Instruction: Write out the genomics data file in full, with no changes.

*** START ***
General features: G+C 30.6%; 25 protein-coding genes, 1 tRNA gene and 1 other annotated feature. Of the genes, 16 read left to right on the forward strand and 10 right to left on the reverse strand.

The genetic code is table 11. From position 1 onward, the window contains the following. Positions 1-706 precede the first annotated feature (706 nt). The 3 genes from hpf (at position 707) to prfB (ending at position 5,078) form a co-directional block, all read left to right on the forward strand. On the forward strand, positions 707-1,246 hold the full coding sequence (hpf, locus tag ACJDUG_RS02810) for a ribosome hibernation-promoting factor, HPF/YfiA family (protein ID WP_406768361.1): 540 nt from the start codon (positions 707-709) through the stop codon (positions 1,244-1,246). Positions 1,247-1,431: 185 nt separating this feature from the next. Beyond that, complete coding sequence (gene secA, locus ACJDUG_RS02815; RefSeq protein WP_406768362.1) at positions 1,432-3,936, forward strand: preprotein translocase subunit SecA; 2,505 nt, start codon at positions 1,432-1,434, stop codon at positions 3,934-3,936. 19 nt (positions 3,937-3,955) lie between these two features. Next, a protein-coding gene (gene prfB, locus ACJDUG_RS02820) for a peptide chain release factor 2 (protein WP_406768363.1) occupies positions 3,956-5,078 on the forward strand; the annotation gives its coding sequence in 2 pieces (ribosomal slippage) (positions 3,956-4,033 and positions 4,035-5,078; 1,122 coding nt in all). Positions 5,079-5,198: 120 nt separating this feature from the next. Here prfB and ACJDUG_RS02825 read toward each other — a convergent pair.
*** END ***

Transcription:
General features: G+C 30.6%; 25 protein-coding genes, 1 tRNA gene and 1 other annotated feature. Of the genes, 16 read left to right on the forward strand and 10 right to left on the reverse strand.

The genetic code is table 11. From position 1 onward, the window contains the following. Positions 1-706 precede the first annotated feature (706 nt). The 3 genes from hpf (at position 707) to prfB (ending at position 5,078) form a co-directional block, all read left to right on the forward strand. On the forward strand, positions 707-1,246 hold the full coding sequence (hpf, locus tag ACJDUG_RS02810) for a ribosome hibernation-promoting factor, HPF/YfiA family (protein ID WP_406768361.1): 540 nt from the start codon (positions 707-709) through the stop codon (positions 1,244-1,246). Positions 1,247-1,431: 185 nt separating this feature from the next. Beyond that, complete coding sequence (gene secA, locus ACJDUG_RS02815; RefSeq protein WP_406768362.1) at positions 1,432-3,936, forward strand: preprotein translocase subunit SecA; 2,505 nt, start codon at positions 1,432-1,434, stop codon at positions 3,934-3,936. 19 nt (positions 3,937-3,955) lie between these two features. Next, a protein-coding gene (gene prfB, locus ACJDUG_RS02820) for a peptide chain release factor 2 (protein WP_406768363.1) occupies positions 3,956-5,078 on the forward strand; the annotation gives its coding sequence in 2 pieces (ribosomal slippage) (positions 3,956-4,033 and positions 4,035-5,078; 1,122 coding nt in all). Positions 5,079-5,198: 120 nt separating this feature from the next. Here prfB and ACJDUG_RS02825 read toward each other — a convergent pair.